Jennifer Failor, 24 of Mechanicsburg, has always had an interest in the mind to body connection but had no specific career goal when she entered the program in January 2007. "I was working as a chiropractic assistant at the time and thought this was a wonderful way to start my lifelong dream to become a natural health-care practitioner."

Failor knows she can use her certificate in a variety of ways within the industry and is studying for her national certification. "My goal is that I really want to be holistic, I never just want to do one thing, so I might get into chiropractic or the holistic medicine field. Massage is a building block and any one of those fields complements massage very well. I am not sure what I want to do yet, but I know I defiantly want massage to be a part of my life forever," she said.

Halstead and Failor agree that the instructors were the best part of the curriculum.

"The teachers were wonderful at HACC. They really focused on the therapeutic work through massage.

They know the body so well and really taught me how to listen to my own body. It was very transformative with my view on how the body works," said Failor.

"The teachers were so passionate about massage and that is very important. If the teacher doesn't care about what they are doing, it is hard to make their students care," said Halstead.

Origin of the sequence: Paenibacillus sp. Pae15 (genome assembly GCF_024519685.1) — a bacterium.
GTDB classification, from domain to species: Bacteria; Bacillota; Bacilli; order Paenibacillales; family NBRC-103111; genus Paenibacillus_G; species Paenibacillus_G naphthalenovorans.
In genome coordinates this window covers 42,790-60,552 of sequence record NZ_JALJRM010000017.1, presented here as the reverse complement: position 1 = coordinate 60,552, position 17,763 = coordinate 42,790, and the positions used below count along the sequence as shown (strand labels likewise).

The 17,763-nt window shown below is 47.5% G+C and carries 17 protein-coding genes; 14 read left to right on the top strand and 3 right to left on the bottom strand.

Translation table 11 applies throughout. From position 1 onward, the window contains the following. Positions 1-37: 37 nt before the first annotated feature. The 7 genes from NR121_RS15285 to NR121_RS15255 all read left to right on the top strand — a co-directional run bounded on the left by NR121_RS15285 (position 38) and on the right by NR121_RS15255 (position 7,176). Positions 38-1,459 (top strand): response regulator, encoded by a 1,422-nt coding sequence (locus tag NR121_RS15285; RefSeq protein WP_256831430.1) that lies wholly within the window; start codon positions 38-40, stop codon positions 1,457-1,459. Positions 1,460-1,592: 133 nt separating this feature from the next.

About HACC's Massage Therapy program

HACC's Massage Therapy Training Program offers students a choice between full-time classes beginning in January or July and a part-time class beginning each September.

The 650-hour, 23-week curriculum prepares individuals with the scientific, communicative, ethical, business and hands-on- skills that are required to enter the health care profession as a massage therapist in diverse settings that can range from nursing homes, sports medicine facilities, chiropractic and medical offices to wellness and fitness centers, resorts and cruise ships.

Completion of this program prepares students for the National Certification Board for Therapeutic Massage Examination and may allow articulation of up to 27 credits toward an Associate Degree in Health Science.

The course of study includes:

-- 160 hours of anatomy, physiology, kinesiology and pathology;

-- more than 300 hours of massage modalities including Swedish massage, sports massage, reflexology, connective tissue therapy, polarity therapy and neuromuscular therapy;

-- training in ethics, professional communication and personal awareness; and

-- classes business practices, chair massage, spa treatments, aromatherapy and integration and assessment.

All classes are taught by real-world certified massage therapists who are experts in the modalities that they teach, said Martha Malina, MS, NCBTM and program director.

"It was important to us when were setting up the program that we don't have two or three people teaching everything. We want the student to come out of the program being able to integrate their information and perform their own unique massage."

For more information, contact Malina at 221-1836 or via e-mail at the adress below.